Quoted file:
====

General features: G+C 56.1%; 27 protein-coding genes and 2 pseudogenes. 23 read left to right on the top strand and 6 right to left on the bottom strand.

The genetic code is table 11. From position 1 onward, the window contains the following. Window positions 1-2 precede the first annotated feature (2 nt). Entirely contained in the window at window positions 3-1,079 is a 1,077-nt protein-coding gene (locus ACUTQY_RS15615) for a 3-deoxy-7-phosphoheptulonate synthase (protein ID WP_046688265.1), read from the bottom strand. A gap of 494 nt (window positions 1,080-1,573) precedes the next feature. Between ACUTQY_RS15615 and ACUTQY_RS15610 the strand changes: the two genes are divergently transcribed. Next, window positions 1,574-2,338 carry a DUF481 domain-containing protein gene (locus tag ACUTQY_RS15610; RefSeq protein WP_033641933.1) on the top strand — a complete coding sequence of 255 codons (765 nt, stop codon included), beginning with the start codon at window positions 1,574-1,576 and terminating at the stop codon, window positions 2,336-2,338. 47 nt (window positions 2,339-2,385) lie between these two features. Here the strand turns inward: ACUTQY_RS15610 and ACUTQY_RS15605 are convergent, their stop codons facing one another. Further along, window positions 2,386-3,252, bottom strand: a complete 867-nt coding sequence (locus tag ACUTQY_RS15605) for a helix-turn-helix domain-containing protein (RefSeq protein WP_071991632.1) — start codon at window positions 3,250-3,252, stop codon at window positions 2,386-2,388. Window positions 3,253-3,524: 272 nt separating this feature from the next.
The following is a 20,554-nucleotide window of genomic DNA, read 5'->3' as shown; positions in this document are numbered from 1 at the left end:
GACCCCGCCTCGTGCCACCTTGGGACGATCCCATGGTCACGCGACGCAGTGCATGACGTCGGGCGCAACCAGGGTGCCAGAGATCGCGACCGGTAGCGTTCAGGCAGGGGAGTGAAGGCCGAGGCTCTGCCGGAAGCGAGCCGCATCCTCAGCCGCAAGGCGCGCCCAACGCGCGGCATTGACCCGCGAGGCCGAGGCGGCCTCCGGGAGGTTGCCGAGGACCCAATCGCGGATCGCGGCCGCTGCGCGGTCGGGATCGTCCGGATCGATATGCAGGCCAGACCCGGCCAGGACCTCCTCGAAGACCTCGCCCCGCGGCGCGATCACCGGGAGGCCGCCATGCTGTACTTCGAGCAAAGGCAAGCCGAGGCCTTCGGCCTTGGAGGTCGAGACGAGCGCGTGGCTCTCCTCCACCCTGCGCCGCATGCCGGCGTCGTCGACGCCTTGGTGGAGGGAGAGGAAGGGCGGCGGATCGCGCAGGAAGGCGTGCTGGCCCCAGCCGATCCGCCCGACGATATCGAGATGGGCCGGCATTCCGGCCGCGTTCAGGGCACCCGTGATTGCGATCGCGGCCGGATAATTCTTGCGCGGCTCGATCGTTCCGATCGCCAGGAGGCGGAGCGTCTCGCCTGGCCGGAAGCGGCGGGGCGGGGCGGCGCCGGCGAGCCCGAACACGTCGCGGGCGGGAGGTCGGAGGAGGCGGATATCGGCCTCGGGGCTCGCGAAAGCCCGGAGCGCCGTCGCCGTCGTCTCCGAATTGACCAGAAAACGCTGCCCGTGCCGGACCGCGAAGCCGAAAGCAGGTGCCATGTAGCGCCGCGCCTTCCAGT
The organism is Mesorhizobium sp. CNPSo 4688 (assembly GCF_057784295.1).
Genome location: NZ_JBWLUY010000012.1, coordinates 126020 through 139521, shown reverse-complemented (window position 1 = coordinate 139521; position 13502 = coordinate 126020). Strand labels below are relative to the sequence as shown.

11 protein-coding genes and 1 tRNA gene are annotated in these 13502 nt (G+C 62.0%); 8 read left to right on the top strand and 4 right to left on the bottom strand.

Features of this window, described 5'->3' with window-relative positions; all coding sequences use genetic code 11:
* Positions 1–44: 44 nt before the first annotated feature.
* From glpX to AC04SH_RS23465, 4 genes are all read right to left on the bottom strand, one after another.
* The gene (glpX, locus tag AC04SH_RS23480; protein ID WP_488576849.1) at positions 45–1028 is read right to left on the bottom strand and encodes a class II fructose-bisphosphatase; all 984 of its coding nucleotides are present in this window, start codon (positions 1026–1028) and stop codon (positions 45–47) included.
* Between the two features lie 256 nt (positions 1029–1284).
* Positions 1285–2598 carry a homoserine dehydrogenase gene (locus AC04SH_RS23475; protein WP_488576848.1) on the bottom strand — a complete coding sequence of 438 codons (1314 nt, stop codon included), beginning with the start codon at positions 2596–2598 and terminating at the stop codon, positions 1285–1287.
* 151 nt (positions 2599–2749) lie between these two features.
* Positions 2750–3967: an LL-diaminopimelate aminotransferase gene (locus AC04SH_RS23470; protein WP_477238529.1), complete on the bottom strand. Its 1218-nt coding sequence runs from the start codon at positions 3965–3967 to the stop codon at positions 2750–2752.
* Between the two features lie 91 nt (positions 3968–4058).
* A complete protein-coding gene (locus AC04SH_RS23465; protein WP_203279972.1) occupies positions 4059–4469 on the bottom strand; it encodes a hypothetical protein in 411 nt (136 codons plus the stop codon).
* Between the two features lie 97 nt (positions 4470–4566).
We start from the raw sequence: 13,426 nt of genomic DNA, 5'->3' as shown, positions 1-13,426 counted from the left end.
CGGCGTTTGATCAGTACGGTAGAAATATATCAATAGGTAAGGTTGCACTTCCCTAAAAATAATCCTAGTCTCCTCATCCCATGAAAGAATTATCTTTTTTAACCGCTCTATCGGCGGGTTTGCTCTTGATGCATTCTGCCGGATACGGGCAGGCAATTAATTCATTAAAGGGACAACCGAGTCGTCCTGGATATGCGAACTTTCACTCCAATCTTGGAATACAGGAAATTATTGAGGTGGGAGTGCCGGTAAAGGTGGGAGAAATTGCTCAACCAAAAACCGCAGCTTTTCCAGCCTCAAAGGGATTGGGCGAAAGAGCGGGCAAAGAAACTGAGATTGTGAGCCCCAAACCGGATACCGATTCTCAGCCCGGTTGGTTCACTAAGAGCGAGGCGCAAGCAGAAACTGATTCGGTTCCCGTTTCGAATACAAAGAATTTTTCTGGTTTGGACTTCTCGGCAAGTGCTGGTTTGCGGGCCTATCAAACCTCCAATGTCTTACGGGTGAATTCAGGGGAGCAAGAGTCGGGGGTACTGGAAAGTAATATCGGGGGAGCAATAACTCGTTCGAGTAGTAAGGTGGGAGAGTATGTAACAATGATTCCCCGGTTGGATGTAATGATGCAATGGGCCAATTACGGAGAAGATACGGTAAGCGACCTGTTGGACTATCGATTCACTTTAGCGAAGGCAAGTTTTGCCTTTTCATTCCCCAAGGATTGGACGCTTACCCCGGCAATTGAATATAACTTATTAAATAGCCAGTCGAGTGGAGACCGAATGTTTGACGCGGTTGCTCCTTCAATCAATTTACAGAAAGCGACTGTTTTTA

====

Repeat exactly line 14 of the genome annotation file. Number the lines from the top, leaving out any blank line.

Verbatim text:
* 151 nt (positions 2599–2749) lie between these two features.